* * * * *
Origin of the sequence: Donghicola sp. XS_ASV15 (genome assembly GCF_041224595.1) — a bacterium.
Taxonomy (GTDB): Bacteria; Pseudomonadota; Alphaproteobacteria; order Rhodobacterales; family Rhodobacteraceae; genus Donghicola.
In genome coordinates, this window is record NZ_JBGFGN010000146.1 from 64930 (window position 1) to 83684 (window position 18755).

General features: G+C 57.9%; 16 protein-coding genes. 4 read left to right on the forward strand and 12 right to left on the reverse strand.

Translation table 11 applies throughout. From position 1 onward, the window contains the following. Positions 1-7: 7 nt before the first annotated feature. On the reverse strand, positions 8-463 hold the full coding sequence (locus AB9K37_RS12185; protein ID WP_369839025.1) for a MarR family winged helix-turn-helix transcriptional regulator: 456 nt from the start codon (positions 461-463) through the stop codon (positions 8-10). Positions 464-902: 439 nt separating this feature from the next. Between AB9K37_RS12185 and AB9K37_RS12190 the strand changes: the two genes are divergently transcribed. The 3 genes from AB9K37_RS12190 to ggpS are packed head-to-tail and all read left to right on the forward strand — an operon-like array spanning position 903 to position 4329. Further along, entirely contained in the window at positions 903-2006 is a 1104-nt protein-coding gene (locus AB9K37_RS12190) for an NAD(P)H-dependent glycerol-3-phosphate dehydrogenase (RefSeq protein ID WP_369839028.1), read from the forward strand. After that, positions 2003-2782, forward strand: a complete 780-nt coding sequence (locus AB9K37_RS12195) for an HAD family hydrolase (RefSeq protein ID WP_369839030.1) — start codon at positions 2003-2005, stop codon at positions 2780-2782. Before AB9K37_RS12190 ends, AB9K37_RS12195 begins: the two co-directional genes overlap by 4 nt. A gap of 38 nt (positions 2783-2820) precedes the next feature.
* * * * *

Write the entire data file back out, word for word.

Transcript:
Origin of the sequence: Donghicola sp. XS_ASV15 (genome assembly GCF_041224595.1) — a bacterium.
Taxonomy (GTDB): Bacteria; Pseudomonadota; Alphaproteobacteria; order Rhodobacterales; family Rhodobacteraceae; genus Donghicola.
In genome coordinates, this window is record NZ_JBGFGN010000146.1 from 64930 (window position 1) to 83684 (window position 18755).

General features: G+C 57.9%; 16 protein-coding genes. 4 read left to right on the forward strand and 12 right to left on the reverse strand.

Translation table 11 applies throughout. From position 1 onward, the window contains the following. Positions 1-7: 7 nt before the first annotated feature. On the reverse strand, positions 8-463 hold the full coding sequence (locus AB9K37_RS12185; protein ID WP_369839025.1) for a MarR family winged helix-turn-helix transcriptional regulator: 456 nt from the start codon (positions 461-463) through the stop codon (positions 8-10). Positions 464-902: 439 nt separating this feature from the next. Between AB9K37_RS12185 and AB9K37_RS12190 the strand changes: the two genes are divergently transcribed. The 3 genes from AB9K37_RS12190 to ggpS are packed head-to-tail and all read left to right on the forward strand — an operon-like array spanning position 903 to position 4329. Further along, entirely contained in the window at positions 903-2006 is a 1104-nt protein-coding gene (locus AB9K37_RS12190) for an NAD(P)H-dependent glycerol-3-phosphate dehydrogenase (RefSeq protein ID WP_369839028.1), read from the forward strand. After that, positions 2003-2782, forward strand: a complete 780-nt coding sequence (locus AB9K37_RS12195) for an HAD family hydrolase (RefSeq protein ID WP_369839030.1) — start codon at positions 2003-2005, stop codon at positions 2780-2782. Before AB9K37_RS12190 ends, AB9K37_RS12195 begins: the two co-directional genes overlap by 4 nt. A gap of 38 nt (positions 2783-2820) precedes the next feature.